We were warned in 2019 of the grave hazards of a new influenza pandemic by the U.S. intelligence community in its annual “worldwide threat assessment.” They had also cautioned us in 2018. And in 2017. And in 2016. And in 2015. And in 2014. And in 2013, when intelligence officials pleaded, “This is not a hypothetical threat. History is replete with examples of pathogens sweeping populations that lack immunity, causing political and economic upheaval.” (The 2020 worldwide threat assessment, which reportedly yet again flagged America’s vulnerability to a flu pandemic, has been postponed without explanation.)
When the National Commission on the COVID-19 response materializes, it will differ from the 9/11 Commission in that it will conclude that “the system was blinking red” not just in the inner sanctum of the U.S. intelligence community but out in the open, as well. For years. Within government and outside government. And that, despite all that, the U.S. government was not sufficiently prepared when the boogeyman, in this case the virus SARS-CoV-2, finally came calling. President Trump has referred to the coronavirus outbreak as “an unforeseen problem,” as “something that nobody expected,” and as a crisis that “came out of nowhere.” It is demonstrably none of the above.
The systemic failure stems in part from the fact that in recent decades successive administrations have not treated pandemic preparedness with the degree of seriousness they reserved for addressing other top security threats—from, say, terrorists or adversarial nations. The pattern repeats itself: Presidents rush to prioritize health security and lavish money on it after crisis strikes, then scale back resources and succumb to complacency once it subsides.
Pandemics don’t occur with the frequency of other national-security incidents such as terrorist attacks and therefore often seem “like a remote possibility,” Toner said, especially for elected officials thinking in the time horizon of their term in office.
“Most people find thinking about a severe pandemic just too hard,” he added. “I’ve fought this battle my whole career: They say … ‘I can’t deal with a small-scale epidemic. How can you expect me to deal with something on the scale of 1918?’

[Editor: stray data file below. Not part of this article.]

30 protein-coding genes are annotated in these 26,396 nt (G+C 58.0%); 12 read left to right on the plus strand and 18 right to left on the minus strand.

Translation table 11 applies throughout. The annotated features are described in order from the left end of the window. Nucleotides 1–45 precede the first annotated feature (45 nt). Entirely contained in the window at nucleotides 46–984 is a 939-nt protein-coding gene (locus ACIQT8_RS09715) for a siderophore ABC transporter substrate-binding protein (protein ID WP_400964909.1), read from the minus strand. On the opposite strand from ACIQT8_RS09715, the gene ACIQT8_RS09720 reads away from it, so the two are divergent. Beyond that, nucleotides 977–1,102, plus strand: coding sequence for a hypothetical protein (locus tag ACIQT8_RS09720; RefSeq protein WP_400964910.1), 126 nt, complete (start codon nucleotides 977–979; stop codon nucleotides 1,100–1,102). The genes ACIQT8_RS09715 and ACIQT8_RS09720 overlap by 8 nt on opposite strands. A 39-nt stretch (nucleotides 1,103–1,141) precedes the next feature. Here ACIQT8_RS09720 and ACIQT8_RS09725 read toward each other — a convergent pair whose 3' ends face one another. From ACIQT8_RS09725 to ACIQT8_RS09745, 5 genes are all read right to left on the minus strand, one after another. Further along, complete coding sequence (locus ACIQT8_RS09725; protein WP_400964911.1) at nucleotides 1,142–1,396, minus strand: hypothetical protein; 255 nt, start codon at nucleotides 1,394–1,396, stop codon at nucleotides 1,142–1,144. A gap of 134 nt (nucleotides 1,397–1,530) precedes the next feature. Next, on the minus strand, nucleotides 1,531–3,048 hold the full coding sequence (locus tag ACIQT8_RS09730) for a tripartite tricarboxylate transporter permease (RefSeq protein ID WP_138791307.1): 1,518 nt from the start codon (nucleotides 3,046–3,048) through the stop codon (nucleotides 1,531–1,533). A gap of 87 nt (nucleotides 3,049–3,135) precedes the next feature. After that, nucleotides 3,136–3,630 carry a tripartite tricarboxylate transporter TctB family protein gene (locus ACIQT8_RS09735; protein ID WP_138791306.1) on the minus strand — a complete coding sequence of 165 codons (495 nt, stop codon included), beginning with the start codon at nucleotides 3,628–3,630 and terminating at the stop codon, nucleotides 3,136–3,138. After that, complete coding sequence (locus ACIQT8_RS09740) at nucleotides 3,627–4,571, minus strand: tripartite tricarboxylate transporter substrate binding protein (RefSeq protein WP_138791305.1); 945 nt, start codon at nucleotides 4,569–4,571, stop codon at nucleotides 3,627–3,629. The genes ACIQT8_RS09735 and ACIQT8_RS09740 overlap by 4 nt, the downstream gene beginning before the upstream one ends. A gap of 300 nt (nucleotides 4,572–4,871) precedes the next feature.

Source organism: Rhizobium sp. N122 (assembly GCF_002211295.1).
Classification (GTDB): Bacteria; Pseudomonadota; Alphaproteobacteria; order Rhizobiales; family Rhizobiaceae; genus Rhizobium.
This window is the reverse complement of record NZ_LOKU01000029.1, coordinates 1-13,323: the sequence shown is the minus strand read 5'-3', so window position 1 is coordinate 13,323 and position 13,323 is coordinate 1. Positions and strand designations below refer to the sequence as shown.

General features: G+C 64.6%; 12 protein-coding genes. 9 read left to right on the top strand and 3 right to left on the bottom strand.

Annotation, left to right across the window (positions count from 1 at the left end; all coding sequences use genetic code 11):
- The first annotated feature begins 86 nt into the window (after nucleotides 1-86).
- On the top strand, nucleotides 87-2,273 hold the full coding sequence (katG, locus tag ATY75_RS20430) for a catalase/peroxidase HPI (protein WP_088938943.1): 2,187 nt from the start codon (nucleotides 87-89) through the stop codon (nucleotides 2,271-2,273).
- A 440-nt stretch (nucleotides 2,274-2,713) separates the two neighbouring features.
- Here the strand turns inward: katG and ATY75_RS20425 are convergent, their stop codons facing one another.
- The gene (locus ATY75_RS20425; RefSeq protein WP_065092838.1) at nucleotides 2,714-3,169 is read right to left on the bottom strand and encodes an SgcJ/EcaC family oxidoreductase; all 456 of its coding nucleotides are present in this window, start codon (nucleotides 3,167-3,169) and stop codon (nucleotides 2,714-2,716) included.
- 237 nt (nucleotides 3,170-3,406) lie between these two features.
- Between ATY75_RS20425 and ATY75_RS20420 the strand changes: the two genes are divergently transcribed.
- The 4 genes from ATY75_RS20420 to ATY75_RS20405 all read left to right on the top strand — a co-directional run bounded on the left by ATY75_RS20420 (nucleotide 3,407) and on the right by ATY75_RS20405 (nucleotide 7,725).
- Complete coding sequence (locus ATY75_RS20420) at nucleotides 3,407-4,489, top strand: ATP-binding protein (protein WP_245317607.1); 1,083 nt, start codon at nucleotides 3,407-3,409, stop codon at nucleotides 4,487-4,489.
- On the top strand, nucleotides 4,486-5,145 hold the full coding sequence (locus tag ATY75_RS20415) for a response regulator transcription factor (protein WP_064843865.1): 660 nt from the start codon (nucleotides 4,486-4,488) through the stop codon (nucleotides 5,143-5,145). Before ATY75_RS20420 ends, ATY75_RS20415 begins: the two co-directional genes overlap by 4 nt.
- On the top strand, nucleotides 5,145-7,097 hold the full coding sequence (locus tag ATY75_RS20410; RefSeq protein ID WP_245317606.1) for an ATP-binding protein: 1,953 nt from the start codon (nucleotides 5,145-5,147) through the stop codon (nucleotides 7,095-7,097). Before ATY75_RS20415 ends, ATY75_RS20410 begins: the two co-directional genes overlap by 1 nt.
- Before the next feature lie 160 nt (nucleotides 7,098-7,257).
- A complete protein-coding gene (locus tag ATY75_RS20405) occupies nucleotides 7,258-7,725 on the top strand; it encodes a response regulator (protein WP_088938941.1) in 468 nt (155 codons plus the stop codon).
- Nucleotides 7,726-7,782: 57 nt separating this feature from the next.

“Responding to a catastrophic pandemic, as I think we will all learn in the coming weeks, requires really changing the way that we do a lot of things. It’s probably more analogous to what we did during World War II than anything else,” he continued. “It requires an all-of-society response, and I think until the crisis happens policy makers don’t know how to do that.”
Funding for pandemic preparedness has long lagged behind other homeland-security priorities. The U.S. government, for example, spends at least $100 billion a year on counterterrorism efforts versus $1 billion on pandemic and emerging-infectious-disease programs, according to one calculation in 2016. This despite the fact that the new coronavirus threatens to kill vastly more Americans than terrorism ever has.
And the Trump administration has gone further—not only underfunding these efforts but also proposing steep spending cuts year after year to institutions, such as the Centers for Disease Control and Prevention, that are tasked with handling outbreaks. Congress has resisted these efforts in the bills Trump has ultimately signed, but the president’s requests have nevertheless spoken to his priorities. His budget proposal for fiscal year 2021, released in February when the coronavirus outbreak had already reached the United States, called for the CDC’s overall funding to be slashed by hundreds of millions of dollars. The administration did suggest more resources for certain subsets of the CDC’s work relevant to the current crisis. Each of those increases, however, is less than the Trump administration devoted in its 2021 budget proposal to counter Chinese and Russian propaganda and disinformation, and a small fraction of the additional $459 million the administration wished to pour into offensive hypersonic weapons. (But what’s $459 million when you’re spending billions on them already?)